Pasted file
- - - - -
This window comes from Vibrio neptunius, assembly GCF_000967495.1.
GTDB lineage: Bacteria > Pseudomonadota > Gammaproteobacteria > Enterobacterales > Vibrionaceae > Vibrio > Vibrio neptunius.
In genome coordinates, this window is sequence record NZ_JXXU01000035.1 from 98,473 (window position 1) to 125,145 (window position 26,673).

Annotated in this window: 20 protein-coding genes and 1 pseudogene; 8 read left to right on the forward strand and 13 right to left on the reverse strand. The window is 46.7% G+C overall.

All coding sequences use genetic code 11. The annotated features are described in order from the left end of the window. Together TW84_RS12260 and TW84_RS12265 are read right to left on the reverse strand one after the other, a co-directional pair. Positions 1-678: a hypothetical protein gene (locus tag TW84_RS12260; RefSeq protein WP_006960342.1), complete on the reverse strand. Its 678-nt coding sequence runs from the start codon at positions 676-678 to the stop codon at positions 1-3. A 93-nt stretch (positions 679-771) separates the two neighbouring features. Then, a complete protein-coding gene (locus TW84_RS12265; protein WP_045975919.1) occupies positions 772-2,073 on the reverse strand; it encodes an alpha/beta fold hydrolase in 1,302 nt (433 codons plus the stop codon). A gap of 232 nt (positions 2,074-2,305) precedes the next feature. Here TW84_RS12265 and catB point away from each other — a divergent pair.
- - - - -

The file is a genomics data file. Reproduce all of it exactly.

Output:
This window comes from Vibrio neptunius, assembly GCF_000967495.1.
GTDB lineage: Bacteria > Pseudomonadota > Gammaproteobacteria > Enterobacterales > Vibrionaceae > Vibrio > Vibrio neptunius.
In genome coordinates, this window is sequence record NZ_JXXU01000035.1 from 98,473 (window position 1) to 125,145 (window position 26,673).

Annotated in this window: 20 protein-coding genes and 1 pseudogene; 8 read left to right on the forward strand and 13 right to left on the reverse strand. The window is 46.7% G+C overall.

All coding sequences use genetic code 11. The annotated features are described in order from the left end of the window. Together TW84_RS12260 and TW84_RS12265 are read right to left on the reverse strand one after the other, a co-directional pair. Positions 1-678: a hypothetical protein gene (locus tag TW84_RS12260; RefSeq protein WP_006960342.1), complete on the reverse strand. Its 678-nt coding sequence runs from the start codon at positions 676-678 to the stop codon at positions 1-3. A 93-nt stretch (positions 679-771) separates the two neighbouring features. Then, a complete protein-coding gene (locus TW84_RS12265; protein WP_045975919.1) occupies positions 772-2,073 on the reverse strand; it encodes an alpha/beta fold hydrolase in 1,302 nt (433 codons plus the stop codon). A gap of 232 nt (positions 2,074-2,305) precedes the next feature. Here TW84_RS12265 and catB point away from each other — a divergent pair.